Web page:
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Thread: Lost in the Barrens

  1. #1
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    Default Lost in the Barrens

    Nice movie to watch - Google - " Lost In The Barrens you tube "- about a kid living with Indians and learning something very valuable

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    Great book too. Farley Mowat is well known to most Canadians. He was an intelligence Officer with the Hastings and Prince Edward Regiment in WW2.( My father's regiment.) He went on to write several great books about the Regiment's experiences. He died in 2014.
    " We are more than our gender, skin color, class, sexuality or age; we are unlimited potential, and can not be defined by one label." quote A. Bartlett


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    As a kid in primary school that book was probably the single biggest factor that inspired me to hunt, fish, canoe, camp and be in the great outdoors. It was especially inspirational as I came from a poor immigrant family and there was no family tradition to build off. Later in life I did not always agree with his ideology but always held him in the greatest regard as one of the best Canadian storytellers of all time. RIP Mr. Mowat.
    Last edited by Species8472; March 20th, 2017 at 05:47 PM.
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    This post has made me discover Mr. Mowat. I am sure my Dad would have a book or two of his kicking around, I might have to get a hold of them. Only 25 mins into the movie so far and liking it.

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    One night my young son and I met him in a restaurant over by Gooderham. My son was about eight and had no idea who he was but the two of them talked for 1/2 hour about some of his books....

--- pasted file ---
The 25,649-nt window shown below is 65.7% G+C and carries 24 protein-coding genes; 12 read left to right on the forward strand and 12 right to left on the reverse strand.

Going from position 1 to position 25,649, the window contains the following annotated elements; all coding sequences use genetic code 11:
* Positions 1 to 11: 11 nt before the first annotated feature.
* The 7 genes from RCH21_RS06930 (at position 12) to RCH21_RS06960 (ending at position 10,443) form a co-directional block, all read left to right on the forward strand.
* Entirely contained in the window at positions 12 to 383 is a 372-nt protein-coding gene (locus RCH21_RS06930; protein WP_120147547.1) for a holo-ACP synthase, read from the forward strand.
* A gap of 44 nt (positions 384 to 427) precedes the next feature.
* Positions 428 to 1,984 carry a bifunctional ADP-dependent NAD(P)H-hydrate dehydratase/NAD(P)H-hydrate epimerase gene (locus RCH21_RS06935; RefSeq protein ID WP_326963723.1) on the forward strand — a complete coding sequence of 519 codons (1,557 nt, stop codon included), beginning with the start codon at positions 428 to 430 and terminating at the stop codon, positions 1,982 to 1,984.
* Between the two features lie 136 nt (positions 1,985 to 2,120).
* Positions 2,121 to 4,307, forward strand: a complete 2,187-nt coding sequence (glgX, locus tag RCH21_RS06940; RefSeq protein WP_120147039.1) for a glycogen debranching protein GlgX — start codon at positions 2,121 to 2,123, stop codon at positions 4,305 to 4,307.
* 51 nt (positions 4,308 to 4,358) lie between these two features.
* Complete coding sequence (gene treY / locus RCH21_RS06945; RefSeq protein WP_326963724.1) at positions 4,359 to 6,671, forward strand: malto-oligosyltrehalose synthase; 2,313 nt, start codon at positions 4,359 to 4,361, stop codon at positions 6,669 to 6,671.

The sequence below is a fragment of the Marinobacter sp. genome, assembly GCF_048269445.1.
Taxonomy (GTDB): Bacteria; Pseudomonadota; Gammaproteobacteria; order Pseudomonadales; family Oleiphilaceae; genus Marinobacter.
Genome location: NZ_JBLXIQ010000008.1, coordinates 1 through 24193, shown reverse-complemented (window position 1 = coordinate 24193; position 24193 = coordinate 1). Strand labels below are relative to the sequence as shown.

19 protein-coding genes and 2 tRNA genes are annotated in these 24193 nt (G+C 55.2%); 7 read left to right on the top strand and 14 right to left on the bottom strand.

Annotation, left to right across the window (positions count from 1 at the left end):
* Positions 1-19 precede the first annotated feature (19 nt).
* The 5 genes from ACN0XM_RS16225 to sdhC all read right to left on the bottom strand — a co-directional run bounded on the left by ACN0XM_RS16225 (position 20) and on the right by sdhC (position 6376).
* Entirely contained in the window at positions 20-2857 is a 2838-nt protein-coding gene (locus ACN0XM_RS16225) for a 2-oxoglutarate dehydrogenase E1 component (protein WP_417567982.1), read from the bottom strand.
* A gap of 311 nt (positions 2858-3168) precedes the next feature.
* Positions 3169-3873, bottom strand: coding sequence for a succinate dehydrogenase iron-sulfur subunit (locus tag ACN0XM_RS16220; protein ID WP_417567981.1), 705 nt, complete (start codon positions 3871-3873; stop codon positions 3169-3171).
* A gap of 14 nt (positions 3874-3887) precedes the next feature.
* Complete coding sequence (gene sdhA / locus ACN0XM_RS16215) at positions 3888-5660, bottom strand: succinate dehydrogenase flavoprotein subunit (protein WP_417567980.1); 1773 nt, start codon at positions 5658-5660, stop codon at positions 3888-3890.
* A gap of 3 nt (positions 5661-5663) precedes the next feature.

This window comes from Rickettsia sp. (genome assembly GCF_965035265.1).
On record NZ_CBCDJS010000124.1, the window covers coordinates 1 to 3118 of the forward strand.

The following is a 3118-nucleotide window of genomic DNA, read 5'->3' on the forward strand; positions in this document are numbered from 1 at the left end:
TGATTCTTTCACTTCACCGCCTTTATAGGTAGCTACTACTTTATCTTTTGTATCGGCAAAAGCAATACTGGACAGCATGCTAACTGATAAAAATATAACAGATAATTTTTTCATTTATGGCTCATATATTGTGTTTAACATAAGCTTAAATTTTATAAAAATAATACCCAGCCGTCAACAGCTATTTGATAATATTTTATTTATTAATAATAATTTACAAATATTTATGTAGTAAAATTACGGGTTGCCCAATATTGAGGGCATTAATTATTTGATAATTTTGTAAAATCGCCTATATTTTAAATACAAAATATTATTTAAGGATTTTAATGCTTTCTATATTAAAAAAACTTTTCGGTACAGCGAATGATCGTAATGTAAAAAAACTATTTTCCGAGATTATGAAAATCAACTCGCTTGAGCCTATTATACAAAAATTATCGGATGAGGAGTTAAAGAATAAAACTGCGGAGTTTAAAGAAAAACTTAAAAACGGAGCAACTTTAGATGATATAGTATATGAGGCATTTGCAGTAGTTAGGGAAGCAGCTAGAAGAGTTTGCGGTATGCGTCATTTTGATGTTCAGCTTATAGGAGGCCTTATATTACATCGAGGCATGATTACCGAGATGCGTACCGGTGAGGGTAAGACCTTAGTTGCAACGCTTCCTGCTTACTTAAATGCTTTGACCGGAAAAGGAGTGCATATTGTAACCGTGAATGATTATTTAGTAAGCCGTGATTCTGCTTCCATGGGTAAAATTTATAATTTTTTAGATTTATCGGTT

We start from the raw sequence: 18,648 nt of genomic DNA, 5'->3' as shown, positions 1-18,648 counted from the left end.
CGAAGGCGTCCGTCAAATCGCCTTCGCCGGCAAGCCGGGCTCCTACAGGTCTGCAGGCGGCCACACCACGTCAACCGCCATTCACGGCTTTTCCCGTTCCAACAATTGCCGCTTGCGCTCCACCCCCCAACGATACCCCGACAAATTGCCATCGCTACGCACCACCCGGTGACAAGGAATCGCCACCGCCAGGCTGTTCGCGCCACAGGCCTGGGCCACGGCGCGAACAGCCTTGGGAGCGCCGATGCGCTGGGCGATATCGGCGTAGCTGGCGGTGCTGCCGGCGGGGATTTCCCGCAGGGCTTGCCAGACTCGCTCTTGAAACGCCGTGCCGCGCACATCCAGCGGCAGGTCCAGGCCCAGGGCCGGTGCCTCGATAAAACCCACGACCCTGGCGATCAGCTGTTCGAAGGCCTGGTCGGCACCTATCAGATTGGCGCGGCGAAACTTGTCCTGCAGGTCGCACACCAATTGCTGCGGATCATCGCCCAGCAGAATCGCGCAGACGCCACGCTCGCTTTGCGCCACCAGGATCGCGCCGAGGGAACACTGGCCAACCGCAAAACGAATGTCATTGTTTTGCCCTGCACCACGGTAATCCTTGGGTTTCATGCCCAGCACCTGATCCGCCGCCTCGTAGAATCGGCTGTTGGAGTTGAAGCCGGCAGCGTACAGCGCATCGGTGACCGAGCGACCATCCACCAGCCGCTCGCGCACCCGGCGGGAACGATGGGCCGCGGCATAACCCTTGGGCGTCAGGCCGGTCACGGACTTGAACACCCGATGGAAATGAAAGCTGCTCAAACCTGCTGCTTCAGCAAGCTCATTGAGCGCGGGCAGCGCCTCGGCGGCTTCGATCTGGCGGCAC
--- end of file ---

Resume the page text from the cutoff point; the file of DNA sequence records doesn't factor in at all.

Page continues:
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    Now wouldn't that be great to see.
    " We are more than our gender, skin color, class, sexuality or age; we are unlimited potential, and can not be defined by one label." quote A. Bartlett


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    Check out "Curse of the Viking Grave" sometimes known as Lost in the Barrens 2...I enjoyed this book as well and I believe there is a movie too. I loved these books when I was a kid and my kids have read them as well. Not just for kids though I reread them as an adult and still loved them.

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    He was a good writer , but also known to stretch the truth quite a bit;

    1996: Saturday Night magazine publishes a cover article by former Toronto Star reporter John Goddard criticizing the author for stretching the facts in People of the Deer and Never Cry Wolf. Most notably, Goddard charges that Mowat had spent less time in the Arctic than he claimed. Mowat’s supporters argue that while the author may have exaggerated the truth, he also did more to raise crucial awareness about the north than any other Canadian.

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    [COLOR=#181818]Originally thought to be a true story but , was proven false, Yes?


    Last edited by jaycee; March 21st, 2017 at 11:30 PM.

  10. #9
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    Farley Mowat is one of the quintessential Canadian writers. His books still have a place on my shelves.

    As a lad growing up, I read many of his titles. From the humourous "Boat Who Wouldnt Float", about a sailing adventure around NL, to the more serious "People of the Deer", or "Never Cry Wolf".

    His books have always been in the fiction section, not biography. Despite writing about mainly real life experiences, no one would ever fault a great storyteller with embellishing for purposes of entertainment.
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    I just recently discovered all of the very good movies that are on you tube - been watching them ever since - if your interested here are some of those that I have watched and thought were good - The Last Trapper, Surviving Alone In Alaska, Waterwalker, Cry of the Wild - these movies are much better than the garbage put out by Hollywood - there is something about the north country that attracts me

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